If you live according to this motto then life is, first of all, about competition—there are winners and losers and you’d better be a winner. Second, it means life is about stuff. Things. The motto doesn’t say “he who dies with the most friends wins”… It also doesn’t say: “He who dies the happiest wins.” No, it’s about things. Owning things, having things, keeping them from others. Today’s gospel today takes a different path.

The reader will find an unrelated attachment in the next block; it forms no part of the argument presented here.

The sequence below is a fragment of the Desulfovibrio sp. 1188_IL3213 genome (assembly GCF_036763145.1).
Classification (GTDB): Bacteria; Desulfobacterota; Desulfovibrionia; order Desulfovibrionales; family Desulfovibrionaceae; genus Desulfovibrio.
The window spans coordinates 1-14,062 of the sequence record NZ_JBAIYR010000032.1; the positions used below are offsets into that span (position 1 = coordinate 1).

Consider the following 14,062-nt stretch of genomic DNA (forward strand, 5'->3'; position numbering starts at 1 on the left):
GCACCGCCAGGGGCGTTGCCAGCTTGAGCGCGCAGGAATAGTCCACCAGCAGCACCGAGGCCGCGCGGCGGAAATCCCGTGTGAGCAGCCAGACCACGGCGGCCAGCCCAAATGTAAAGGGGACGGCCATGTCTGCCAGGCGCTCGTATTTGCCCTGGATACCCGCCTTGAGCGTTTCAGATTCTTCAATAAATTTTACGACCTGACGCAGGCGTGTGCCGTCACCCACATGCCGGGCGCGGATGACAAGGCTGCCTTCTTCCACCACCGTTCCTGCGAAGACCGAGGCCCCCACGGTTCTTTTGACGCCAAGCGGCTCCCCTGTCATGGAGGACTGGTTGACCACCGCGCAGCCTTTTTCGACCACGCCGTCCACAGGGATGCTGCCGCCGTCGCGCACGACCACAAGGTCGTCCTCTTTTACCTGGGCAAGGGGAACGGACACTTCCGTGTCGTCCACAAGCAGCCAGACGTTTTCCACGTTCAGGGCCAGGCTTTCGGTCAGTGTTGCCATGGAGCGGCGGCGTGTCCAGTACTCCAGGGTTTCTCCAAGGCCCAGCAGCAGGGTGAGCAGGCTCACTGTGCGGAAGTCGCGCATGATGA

Today’s gospel has something to say about this topic because it touches on some common themes. That is, it talks about dying—and it also talks about being first. But the conclusions that it comes to are wildly different. What does it mean to be first? What does it take to be number one? We certainly have our own ideas. The human greatness that our modern culture honors so much, envies, and tries to pursue—rank, wealth, power and recognition to name a few—can be attained, but it is bought at a very high price.